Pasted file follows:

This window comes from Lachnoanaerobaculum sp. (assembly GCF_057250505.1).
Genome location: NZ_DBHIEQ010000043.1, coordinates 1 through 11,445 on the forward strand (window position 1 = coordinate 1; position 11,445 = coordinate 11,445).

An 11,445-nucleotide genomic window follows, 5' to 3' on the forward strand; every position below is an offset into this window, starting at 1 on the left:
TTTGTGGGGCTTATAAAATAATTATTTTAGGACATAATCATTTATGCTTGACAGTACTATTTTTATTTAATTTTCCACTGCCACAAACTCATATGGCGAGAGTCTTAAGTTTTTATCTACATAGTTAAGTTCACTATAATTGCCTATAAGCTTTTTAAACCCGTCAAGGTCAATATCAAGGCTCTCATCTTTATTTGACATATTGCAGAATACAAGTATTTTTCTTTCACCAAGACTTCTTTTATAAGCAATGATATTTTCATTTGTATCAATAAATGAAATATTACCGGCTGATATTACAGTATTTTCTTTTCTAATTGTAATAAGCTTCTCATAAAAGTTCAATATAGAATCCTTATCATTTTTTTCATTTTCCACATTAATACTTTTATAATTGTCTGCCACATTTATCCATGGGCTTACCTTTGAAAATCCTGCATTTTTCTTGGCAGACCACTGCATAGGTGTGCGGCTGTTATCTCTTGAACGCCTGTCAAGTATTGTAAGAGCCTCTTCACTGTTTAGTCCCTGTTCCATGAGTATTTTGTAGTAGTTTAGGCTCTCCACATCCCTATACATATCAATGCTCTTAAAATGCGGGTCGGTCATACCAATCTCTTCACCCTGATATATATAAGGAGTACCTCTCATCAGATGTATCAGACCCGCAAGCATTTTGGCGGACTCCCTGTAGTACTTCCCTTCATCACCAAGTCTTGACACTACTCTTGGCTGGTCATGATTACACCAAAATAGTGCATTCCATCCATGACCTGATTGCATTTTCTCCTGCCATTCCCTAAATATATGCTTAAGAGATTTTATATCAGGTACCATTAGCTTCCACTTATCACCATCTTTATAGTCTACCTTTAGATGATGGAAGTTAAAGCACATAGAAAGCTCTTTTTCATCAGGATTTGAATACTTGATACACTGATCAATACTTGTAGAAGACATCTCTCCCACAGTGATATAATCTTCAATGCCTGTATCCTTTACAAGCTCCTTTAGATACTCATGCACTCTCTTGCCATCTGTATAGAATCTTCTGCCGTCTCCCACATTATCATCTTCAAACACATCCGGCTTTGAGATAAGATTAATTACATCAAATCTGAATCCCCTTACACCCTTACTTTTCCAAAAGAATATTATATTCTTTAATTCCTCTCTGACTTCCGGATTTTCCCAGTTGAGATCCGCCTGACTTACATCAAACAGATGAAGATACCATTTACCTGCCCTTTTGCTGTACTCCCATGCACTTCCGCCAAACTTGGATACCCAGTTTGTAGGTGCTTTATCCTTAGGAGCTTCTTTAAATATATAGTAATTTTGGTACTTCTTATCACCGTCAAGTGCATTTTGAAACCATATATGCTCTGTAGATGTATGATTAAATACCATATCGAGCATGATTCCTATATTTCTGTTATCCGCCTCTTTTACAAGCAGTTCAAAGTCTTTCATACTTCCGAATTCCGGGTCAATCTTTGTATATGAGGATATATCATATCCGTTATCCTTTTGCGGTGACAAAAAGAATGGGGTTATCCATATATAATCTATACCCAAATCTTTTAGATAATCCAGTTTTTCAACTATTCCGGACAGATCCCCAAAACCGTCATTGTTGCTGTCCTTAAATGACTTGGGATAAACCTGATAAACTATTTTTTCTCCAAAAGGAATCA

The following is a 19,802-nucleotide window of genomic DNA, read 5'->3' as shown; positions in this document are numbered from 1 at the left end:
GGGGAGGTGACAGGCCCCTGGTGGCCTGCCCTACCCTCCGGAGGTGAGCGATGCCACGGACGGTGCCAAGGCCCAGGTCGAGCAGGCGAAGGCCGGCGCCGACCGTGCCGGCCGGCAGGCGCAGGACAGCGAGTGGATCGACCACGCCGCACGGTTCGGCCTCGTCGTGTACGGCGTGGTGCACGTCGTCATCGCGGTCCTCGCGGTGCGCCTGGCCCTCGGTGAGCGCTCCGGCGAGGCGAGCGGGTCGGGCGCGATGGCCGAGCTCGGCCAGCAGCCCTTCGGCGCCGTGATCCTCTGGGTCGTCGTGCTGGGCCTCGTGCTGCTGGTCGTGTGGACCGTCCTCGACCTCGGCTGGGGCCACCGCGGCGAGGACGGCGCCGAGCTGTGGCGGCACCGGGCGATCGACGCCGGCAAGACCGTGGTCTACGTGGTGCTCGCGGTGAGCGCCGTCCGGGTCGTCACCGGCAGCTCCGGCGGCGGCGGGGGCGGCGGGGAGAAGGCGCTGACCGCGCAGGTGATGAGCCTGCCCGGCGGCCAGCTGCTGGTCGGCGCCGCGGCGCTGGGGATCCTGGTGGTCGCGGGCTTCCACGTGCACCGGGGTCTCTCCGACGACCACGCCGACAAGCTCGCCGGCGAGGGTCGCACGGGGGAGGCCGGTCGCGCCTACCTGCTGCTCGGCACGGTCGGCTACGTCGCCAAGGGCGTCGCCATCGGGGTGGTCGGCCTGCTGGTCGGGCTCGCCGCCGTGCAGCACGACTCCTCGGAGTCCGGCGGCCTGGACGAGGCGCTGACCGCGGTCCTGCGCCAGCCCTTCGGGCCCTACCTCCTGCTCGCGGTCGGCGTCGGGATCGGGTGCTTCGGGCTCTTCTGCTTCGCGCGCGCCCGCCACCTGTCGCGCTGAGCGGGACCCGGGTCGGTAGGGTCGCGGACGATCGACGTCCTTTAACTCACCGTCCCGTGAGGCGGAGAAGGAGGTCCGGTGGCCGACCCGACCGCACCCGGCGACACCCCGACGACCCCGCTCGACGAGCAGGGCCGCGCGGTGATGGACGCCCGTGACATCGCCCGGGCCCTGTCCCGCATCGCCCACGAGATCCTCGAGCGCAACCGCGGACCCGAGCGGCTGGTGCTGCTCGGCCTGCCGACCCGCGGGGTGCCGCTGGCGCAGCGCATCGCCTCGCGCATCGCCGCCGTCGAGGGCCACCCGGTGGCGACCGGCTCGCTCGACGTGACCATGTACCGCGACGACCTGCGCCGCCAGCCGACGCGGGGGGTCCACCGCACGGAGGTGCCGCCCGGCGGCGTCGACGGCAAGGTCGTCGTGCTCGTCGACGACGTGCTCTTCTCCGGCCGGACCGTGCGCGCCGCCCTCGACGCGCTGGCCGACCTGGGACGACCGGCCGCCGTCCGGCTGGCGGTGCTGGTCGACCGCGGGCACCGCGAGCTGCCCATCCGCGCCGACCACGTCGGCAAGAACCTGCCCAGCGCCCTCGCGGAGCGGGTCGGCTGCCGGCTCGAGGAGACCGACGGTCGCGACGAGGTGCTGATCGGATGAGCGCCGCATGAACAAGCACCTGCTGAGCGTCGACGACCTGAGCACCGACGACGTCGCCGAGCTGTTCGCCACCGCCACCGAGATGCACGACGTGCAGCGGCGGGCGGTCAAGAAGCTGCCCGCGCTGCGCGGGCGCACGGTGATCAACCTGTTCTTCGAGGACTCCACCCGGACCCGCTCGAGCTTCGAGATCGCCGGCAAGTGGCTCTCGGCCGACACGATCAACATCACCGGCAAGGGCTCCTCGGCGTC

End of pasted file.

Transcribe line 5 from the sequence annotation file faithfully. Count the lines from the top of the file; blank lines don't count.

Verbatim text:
The following is a 19,802-nucleotide window of genomic DNA, read 5'->3' as shown; positions in this document are numbered from 1 at the left end: